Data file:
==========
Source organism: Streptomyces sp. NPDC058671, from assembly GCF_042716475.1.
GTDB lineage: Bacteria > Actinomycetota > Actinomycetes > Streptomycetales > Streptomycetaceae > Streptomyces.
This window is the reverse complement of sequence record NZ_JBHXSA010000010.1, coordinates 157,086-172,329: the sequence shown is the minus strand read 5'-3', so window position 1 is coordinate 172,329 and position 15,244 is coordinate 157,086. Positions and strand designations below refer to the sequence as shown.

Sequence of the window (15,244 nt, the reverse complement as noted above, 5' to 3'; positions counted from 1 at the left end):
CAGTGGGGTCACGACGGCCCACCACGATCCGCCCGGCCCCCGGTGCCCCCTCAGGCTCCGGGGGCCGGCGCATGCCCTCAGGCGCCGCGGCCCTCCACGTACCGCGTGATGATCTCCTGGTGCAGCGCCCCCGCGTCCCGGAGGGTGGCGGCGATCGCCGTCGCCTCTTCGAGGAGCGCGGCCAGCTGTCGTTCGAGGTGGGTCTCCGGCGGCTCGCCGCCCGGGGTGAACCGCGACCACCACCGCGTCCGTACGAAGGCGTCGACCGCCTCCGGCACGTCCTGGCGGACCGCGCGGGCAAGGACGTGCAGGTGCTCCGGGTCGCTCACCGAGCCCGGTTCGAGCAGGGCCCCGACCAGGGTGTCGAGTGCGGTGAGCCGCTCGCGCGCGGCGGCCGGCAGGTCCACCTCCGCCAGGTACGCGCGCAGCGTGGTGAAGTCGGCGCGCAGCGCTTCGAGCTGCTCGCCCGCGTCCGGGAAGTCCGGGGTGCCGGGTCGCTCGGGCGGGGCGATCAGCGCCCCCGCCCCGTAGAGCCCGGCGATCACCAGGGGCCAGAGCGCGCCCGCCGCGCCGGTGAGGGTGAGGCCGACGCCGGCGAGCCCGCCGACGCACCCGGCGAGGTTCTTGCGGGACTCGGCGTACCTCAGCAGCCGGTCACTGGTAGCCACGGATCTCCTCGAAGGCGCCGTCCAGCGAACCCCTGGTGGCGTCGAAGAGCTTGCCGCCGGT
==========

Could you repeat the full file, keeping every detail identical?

Source organism: Streptomyces sp. NPDC058671, from assembly GCF_042716475.1.
GTDB lineage: Bacteria > Actinomycetota > Actinomycetes > Streptomycetales > Streptomycetaceae > Streptomyces.
This window is the reverse complement of sequence record NZ_JBHXSA010000010.1, coordinates 157,086-172,329: the sequence shown is the minus strand read 5'-3', so window position 1 is coordinate 172,329 and position 15,244 is coordinate 157,086. Positions and strand designations below refer to the sequence as shown.

Sequence of the window (15,244 nt, the reverse complement as noted above, 5' to 3'; positions counted from 1 at the left end):
CAGTGGGGTCACGACGGCCCACCACGATCCGCCCGGCCCCCGGTGCCCCCTCAGGCTCCGGGGGCCGGCGCATGCCCTCAGGCGCCGCGGCCCTCCACGTACCGCGTGATGATCTCCTGGTGCAGCGCCCCCGCGTCCCGGAGGGTGGCGGCGATCGCCGTCGCCTCTTCGAGGAGCGCGGCCAGCTGTCGTTCGAGGTGGGTCTCCGGCGGCTCGCCGCCCGGGGTGAACCGCGACCACCACCGCGTCCGTACGAAGGCGTCGACCGCCTCCGGCACGTCCTGGCGGACCGCGCGGGCAAGGACGTGCAGGTGCTCCGGGTCGCTCACCGAGCCCGGTTCGAGCAGGGCCCCGACCAGGGTGTCGAGTGCGGTGAGCCGCTCGCGCGCGGCGGCCGGCAGGTCCACCTCCGCCAGGTACGCGCGCAGCGTGGTGAAGTCGGCGCGCAGCGCTTCGAGCTGCTCGCCCGCGTCCGGGAAGTCCGGGGTGCCGGGTCGCTCGGGCGGGGCGATCAGCGCCCCCGCCCCGTAGAGCCCGGCGATCACCAGGGGCCAGAGCGCGCCCGCCGCGCCGGTGAGGGTGAGGCCGACGCCGGCGAGCCCGCCGACGCACCCGGCGAGGTTCTTGCGGGACTCGGCGTACCTCAGCAGCCGGTCACTGGTAGCCACGGATCTCCTCGAAGGCGCCGTCCAGCGAACCCCTGGTGGCGTCGAAGAGCTTGCCGCCGGT